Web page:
I was talking to a fellow colleague, Renee- and we were discussing the different steps associated with implementing an Impella program into the cardiovascular program where she is chief. The obvious immediate issues are training, staff education, doing the prerequisite number of cases prior to becoming a certified site for this technology, and of course- our role in this process.
Being unfamiliar with the Impella, and not having been to a clinical site where they are in use, I decided I had better do a little research as well as reach out to those of you who have a program up and running- and maybe you could leave some information in the comments section regarding tips for use, common pitfalls, and any other anecdotal observations you feel are relevant to patient safety and good clinical outcomes.
This will be a multi-part post, the first of which is some basic introductory information. Following posts will focus on the actual process and dynamics of creating a solid Impella program.
Thanks in advance for all the good advice!
How the Impella CP Works
The Impella CP® is a percutaneous, catheter-based Impella® device. The increased flow of the Impella CP® is delivered on the same platform as the Impella 2.5.
The pump can be inserted via a standard catheterization procedure through the femoral artery, into the ascending aorta, across the valve and into the left ventricle.
Click image above to view video
Indication for Use
The Impella CP® Circulatory Support System is intended for partial circulatory support using an extracorporeal bypass control unit, for periods up to 6 hours. It is also intended to be used to provide partial circulatory support (for periods up to 6 hours) during procedures not requiring cardiopulmonary bypass. The Impella CP Circulatory Support System also provides pressure measurements which are useful in determining intravascular pressure.
Contraindications and Warnings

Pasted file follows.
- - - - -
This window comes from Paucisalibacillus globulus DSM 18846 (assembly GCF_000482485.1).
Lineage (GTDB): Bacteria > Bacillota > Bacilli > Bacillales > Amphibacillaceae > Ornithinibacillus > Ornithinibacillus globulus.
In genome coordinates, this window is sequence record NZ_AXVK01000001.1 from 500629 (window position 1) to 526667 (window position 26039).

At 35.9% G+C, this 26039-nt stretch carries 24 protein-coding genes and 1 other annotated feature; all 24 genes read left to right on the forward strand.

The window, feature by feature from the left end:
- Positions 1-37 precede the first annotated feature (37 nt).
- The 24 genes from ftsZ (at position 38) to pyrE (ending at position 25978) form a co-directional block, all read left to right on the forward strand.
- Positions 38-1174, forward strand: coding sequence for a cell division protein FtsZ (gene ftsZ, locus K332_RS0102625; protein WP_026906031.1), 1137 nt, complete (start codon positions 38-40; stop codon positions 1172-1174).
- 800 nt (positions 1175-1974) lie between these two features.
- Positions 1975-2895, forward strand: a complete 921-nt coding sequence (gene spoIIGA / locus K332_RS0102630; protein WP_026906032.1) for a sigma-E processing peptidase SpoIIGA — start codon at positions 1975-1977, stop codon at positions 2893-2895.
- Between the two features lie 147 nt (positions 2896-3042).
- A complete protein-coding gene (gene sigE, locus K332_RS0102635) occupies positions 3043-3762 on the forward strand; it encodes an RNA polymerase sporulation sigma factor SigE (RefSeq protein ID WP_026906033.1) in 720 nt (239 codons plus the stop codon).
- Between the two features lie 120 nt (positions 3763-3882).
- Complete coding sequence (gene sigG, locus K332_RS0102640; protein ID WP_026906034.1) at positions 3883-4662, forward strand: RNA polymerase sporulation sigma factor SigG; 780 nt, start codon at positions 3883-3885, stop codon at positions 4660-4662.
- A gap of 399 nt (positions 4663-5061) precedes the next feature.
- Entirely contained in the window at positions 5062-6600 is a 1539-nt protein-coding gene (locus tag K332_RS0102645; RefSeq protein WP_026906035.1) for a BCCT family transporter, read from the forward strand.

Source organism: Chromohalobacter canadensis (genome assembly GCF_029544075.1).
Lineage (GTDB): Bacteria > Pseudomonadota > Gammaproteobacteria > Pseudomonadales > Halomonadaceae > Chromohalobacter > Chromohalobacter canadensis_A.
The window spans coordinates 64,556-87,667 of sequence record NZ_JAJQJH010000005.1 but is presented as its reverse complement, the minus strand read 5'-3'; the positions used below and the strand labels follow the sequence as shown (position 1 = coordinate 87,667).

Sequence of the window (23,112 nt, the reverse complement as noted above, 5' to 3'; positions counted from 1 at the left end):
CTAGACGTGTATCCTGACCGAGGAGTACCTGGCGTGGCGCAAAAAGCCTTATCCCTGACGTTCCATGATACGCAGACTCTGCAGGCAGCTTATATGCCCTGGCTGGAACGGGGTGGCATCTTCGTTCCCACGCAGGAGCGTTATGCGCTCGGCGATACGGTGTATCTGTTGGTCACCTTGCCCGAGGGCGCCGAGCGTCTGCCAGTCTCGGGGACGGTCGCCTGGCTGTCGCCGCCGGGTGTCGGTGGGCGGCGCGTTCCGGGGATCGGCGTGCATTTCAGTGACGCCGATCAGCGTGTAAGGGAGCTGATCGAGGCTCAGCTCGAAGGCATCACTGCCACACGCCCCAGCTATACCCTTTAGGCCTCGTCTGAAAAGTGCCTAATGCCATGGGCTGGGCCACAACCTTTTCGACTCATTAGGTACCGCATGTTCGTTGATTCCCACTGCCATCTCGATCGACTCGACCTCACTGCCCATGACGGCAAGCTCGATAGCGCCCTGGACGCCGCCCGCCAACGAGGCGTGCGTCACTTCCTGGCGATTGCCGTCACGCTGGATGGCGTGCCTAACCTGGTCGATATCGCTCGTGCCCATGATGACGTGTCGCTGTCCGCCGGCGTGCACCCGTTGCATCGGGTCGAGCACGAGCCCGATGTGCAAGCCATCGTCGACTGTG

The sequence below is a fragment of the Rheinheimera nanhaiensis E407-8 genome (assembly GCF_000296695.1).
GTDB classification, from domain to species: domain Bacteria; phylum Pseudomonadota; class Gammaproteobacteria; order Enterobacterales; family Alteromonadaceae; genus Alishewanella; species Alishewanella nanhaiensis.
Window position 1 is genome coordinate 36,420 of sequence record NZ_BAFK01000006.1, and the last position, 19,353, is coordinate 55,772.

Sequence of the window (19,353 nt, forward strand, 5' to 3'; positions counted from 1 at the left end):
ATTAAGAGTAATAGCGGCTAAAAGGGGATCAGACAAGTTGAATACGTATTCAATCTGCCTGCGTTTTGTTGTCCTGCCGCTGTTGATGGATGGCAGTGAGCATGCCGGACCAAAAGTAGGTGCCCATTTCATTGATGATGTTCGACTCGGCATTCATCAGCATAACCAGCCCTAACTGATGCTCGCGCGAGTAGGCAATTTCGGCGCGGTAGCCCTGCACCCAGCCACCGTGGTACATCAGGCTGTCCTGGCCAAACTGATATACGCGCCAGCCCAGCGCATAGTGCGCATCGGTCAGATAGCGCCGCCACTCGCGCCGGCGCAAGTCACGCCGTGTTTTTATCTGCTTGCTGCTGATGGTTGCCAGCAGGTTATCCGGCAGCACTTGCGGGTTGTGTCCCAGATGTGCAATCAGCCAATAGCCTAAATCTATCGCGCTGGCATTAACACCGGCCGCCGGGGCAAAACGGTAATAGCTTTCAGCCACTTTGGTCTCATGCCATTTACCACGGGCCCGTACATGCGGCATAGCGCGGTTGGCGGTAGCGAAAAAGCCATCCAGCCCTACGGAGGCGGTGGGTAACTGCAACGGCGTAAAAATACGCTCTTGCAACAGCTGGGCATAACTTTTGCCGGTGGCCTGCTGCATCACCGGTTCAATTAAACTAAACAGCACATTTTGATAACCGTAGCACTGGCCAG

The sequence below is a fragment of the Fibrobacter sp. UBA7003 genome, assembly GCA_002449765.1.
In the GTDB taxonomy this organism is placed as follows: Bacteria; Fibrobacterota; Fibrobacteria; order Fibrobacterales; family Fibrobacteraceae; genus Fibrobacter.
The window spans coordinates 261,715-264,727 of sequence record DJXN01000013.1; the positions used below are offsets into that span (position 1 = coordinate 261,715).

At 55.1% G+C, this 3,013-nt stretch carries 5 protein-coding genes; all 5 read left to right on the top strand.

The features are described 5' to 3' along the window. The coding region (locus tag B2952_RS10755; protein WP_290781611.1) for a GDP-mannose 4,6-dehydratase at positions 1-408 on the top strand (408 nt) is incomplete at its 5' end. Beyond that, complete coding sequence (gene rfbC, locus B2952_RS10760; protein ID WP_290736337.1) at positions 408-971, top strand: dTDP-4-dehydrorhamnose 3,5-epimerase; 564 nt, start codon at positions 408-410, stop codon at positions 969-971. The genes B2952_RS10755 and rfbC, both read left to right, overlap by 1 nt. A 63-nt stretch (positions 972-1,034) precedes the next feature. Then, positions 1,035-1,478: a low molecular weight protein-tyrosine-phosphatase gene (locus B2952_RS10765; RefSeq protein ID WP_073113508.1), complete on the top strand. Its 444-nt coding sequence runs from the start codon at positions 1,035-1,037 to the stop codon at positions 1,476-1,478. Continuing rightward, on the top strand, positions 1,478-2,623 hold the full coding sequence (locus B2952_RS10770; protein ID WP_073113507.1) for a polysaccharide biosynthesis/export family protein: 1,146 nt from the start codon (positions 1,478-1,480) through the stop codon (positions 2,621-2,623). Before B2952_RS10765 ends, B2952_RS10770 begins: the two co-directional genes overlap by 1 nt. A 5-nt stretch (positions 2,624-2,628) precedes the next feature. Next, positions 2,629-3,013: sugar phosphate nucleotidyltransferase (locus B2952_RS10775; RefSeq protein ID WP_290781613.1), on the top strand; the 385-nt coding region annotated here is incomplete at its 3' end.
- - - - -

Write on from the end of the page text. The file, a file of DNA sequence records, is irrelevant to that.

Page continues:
The Impella CP® is contraindicated for use with patients experiencing any of the following conditions: (1) Mechanical aortic valve or heart constrictive device; (2) Aortic valve stenosis/calcification (graded as ≥ +2 equivalent to an orifice area of 1.5 cm2 or less); (3) Moderate to severe aortic insufficiency (echocardiographic assessment of aortic insufficiency graded as ≥ +2); and (4) Severe peripheral arterial obstructive disease that would preclude Impella® device placement. Additionally, potential for the following risks has been found to exist with the use of the Impella CP: Aortic insufficiency; Aortic valve injury; Arrhythmia; Atrial fibrillation; Bleeding; Cardiogenic shock; Cardiac tamponade; Cerebral vascular accident (CVA)/Stroke; Death; Device malfunction; Hemolysis; Hepatic failure; Insertion site infection; Myocardial infarction; Perforation; Renal failure; Respiratory dysfunction; Sepsis; Thrombocytopenia; Thrombotic vascular (non-CNS) complication; Transient ischemic attack (TIA); Vascular injury; Ventricular fibrillation; Ventricular tachycardia.
Insertion and Q Dynamics
Femoral Artery Approach
Femoral Venous Approach
More Information and User Manual
Click on image above to view User Manual
Additional and important warning and risk information concerning the Impella CP system can be found in the device’s instructions for use manual, by clicking here.